2465. Robert Southey to Thomas Southey, [started before and continued on] 2–3 August  *
My dear Tom
It appears to me that Perrin  says what he has to say as well as it can be said, – for matters of this kind can derive no advantage from any ornaments of composition. If the Quarterly Review were open to me, I might perhaps be able to serve him, – but there the ground is occupied by Barrow.  If it would be of any use to him to have the substance of his pamphlett stated as briefly & clearly as possible in the newspapers (the Times or Courier) this I could do, & to this assistance he is very welcome, tho as you well know the subject is little in my way, & I have but too many demands upon my time. However I would do it, if it were wished because I fully acknowledge the importance of his suggestions. The good that I can do will be only to make the thing more public, by putting it within sight of some 15 or 20,000 persons on the same day, – & in return Mr Perrin I dare say will take the trouble of showing me the docks, if ever I should happen to call upon him.
I believe Oliver Goffe will be my next poem,  but the arrangement & developement of the story puzzles me very much. The beginning will need your help. On the way from England being bound to Plymouth in New England, he is driven into the harbour at Cape Cod. Now my Lord Admiral please to tell me what wind would compell him to put into this harbour, & be pleased also to navigate the ship for me from the time that the wind makes them seek shelter till she is safe at anchor. The time is 1675, the season September, the ship a Bristolman of from 2 to 300 tons.
2 August –
I am vexed about this dirty affair of Cornetts.  If however you can show that you have acted according to the Custom of the Service, the equity of the case is plain, & the leaning of the Court will be in your favour, xxxx especially as if the case comes to a trial it will appear in evidence that the fellow is a scamp, – which will have its full weight both with Judge & Jury. You must find out the Master & Purser. Indeed I should conceive that it is more the Pursers affair than yours, – as it is his business to keep the accounts.
My bust arrived this morning broken all to pieces. 
If Harry comes into the north he will make for Keswick first & then I will accompany him into the Bishoprick; – & this I have considered as so likely that I refused a good opportunity of going with Wordsworth into Scotland, who offered me a seat in his old Irish jaunting car. The three last books of Roderick  I expect daily from London. A sheet of the 20th was returned this evening to the printer – notes & texts there are about 15 sheets yet to be printed – this will take not more than three weeks & three more may be allowed for the voyage to London, xxx folding stitching &c – The intended dedication to the Prince was of course destroyed by the Ode; & there would be now neither <no> necessity for it, & consequently no fitness.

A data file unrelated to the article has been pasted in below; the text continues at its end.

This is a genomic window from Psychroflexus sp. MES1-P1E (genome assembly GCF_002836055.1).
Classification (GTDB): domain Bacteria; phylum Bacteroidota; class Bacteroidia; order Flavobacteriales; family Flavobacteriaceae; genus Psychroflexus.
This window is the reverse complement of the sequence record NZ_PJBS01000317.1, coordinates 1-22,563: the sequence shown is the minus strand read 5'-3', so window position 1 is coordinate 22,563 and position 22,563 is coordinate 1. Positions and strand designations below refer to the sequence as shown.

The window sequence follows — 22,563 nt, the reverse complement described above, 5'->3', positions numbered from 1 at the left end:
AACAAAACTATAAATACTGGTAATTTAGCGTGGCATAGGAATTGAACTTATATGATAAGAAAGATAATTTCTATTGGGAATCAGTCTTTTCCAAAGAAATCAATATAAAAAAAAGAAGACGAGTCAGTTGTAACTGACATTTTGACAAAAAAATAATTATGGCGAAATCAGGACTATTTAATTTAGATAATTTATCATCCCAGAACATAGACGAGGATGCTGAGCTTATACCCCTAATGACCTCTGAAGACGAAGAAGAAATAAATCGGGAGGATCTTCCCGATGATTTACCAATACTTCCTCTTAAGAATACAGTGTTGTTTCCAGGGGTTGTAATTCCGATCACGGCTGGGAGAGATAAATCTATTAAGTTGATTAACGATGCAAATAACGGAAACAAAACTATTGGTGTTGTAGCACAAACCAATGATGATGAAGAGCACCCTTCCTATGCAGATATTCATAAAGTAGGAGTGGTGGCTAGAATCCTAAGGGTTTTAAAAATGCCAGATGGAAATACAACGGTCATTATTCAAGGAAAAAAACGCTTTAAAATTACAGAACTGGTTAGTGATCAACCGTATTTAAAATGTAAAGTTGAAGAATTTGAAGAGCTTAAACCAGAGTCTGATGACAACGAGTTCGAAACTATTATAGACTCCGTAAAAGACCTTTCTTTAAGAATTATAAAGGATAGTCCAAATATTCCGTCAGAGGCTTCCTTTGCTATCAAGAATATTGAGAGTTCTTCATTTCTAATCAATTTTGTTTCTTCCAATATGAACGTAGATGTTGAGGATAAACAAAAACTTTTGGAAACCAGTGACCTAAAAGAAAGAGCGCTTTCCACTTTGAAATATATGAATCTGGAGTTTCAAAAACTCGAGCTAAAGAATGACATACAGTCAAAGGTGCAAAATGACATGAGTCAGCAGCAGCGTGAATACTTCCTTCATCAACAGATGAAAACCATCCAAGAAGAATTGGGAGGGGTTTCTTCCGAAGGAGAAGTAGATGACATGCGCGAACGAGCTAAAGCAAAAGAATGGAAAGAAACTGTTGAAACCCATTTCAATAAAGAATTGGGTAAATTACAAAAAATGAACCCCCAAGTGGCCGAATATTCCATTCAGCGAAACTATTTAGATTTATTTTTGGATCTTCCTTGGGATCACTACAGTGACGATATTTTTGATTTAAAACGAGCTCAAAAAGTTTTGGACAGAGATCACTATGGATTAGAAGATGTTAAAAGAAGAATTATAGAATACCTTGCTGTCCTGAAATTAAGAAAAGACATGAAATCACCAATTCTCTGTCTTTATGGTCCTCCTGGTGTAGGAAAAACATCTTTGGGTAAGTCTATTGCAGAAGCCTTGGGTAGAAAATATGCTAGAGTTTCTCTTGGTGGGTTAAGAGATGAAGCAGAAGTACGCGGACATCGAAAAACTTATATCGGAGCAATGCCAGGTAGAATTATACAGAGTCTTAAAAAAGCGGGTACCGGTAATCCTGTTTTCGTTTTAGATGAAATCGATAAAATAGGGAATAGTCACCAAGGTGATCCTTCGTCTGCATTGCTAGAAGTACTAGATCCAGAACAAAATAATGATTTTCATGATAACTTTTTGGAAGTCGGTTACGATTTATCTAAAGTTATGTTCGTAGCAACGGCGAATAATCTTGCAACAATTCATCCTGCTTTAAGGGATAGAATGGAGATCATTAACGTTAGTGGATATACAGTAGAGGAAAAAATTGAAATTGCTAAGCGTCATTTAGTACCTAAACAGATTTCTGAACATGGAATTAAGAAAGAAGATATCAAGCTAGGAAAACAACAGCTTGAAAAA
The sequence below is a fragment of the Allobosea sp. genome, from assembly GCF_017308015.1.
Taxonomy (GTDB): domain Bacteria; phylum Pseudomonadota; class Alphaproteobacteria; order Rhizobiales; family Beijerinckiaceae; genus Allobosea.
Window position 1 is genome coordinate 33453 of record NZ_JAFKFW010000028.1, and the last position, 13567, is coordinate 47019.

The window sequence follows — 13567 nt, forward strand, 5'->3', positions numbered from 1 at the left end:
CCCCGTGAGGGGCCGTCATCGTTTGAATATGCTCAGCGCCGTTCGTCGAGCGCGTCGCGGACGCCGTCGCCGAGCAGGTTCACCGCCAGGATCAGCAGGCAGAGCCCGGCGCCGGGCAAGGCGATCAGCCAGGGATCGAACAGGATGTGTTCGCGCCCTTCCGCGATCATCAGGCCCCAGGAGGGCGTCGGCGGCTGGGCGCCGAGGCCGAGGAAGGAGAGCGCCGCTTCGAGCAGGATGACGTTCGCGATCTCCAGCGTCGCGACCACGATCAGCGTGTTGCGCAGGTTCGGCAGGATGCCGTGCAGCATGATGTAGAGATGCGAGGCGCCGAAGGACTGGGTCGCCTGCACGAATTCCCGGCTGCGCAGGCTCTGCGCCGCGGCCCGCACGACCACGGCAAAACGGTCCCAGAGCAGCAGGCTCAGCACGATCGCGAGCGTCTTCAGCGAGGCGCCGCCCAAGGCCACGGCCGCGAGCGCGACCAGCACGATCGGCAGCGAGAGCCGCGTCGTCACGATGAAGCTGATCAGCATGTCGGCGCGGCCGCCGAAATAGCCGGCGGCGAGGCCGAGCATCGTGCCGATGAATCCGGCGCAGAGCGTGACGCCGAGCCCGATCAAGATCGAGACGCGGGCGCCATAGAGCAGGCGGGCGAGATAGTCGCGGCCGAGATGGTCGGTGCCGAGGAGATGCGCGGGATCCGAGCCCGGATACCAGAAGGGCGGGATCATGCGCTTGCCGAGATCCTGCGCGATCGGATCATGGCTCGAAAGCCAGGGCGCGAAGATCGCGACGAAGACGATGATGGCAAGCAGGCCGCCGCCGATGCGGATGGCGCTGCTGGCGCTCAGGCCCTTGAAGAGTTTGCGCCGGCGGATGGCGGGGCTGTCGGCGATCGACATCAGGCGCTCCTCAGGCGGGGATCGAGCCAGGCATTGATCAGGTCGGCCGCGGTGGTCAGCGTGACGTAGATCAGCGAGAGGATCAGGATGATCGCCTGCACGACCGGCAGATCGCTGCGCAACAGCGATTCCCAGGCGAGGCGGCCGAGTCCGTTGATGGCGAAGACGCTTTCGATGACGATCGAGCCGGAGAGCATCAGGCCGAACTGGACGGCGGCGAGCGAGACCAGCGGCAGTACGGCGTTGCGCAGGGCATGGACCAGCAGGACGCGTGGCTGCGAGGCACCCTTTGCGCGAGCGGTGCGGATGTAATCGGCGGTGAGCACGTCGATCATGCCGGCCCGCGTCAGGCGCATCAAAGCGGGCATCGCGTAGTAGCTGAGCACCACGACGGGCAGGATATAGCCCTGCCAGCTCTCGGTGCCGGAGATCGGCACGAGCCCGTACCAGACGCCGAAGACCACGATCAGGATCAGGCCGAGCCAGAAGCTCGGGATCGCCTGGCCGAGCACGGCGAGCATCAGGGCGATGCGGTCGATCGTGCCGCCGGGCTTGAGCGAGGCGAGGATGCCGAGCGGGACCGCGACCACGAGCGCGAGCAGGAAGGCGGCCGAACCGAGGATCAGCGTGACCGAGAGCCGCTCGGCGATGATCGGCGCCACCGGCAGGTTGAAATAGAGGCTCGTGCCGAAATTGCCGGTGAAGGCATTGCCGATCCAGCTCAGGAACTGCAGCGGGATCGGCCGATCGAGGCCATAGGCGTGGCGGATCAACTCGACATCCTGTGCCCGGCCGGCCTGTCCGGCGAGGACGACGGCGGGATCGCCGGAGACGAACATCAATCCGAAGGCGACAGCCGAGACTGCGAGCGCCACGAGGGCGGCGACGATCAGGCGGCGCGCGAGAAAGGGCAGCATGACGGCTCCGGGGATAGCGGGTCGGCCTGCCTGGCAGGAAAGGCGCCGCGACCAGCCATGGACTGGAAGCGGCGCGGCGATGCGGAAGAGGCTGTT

Good night my Lord. I am going to ring for the candle, & begin to transcribe Vol 2 of Brazil for the press.  Bon voyage!
Wednesday. 3 Aug.
I have a note from Harry this afternoon saying it is likely he may get a lift into your county about the middle of this month. It would not be possible for me to join him before the beginning of next. His book will soon be out, – there is but one sheet more to compleat it.
I threaten to convert the head of my broken bust into a scare-crow by setting it upon a mop-stick & accommodating it with one of my hats, any one of which may without much degradation be applied to this useful purpose. The difference between the two sides of the face is not exaggerated; & that which is xx xxxxx not seen where life & motion vary the xx countenance is brought into full view in the dead but faithful resemblance. The immediate cause of the difference is that only the left side of my face is moved in laughter, & as my risible muscles are pretty much exercised (heaven be praised for having made me of laughter-loving complection!) xxxx the one side has had so much more wear & tear than the other. I know not why the face does not appear leaner, all its proportions being made by actual measurement.
Love to Sarah & God bless you
 Richard Perring (c. 1767–1839), Clerk of the Cheque at the Royal Dockyards in Plymouth. Perring was best-known for improving the design of anchors. His pamphlet was A Brief Inquiry into the Causes of Premature Decay in our Wooden Bulwarks, with an Examination of the means best calculated to prolong their duration (1812). Southey commended his plans for ‘laying up our ships in ordinary’ (Quarterly Review, 12 (October 1814), 187) and in 1815 offered an article on them to the Eclectic Review; see Southey to Josiah Conder, 28 January 1815, Letter 2546. BACK
 The early name for ‘Oliver Newman’, left incomplete at Southey’s death. In the poem, Newman was the godson of Oliver Cromwell (1599–1658; DNB) and the son of William Goffe (d. 1679?; DNB), Puritan, regicide and major general, who fled to New England in 1660 after he was excluded from the Act of Indemnity after the Restoration. BACK
 Congratulatory Odes. Odes to His Royal Highness The Prince Regent, His Imperial Majesty The Emperor of Russia, and His Majesty the King of Prussia (London, 1814), p. 8; see Southey to Grosvenor Charles Bedford, 15 June , Letter 2441. Southey had considered dedicating Roderick, the Last of the Goths (1814) to the Prince Regent, and sent Bedford a draft dedication; see Southey to Grosvenor Charles Bedford, [30 April-1 May 1814], Letter 2412. He changed his plans, instead incorporating a tribute in Congratulatory Odes. Odes to His Royal Highness The Prince Regent, His Imperial Majesty The Emperor of Russia, and His Majesty the King of Prussia (1814). BACK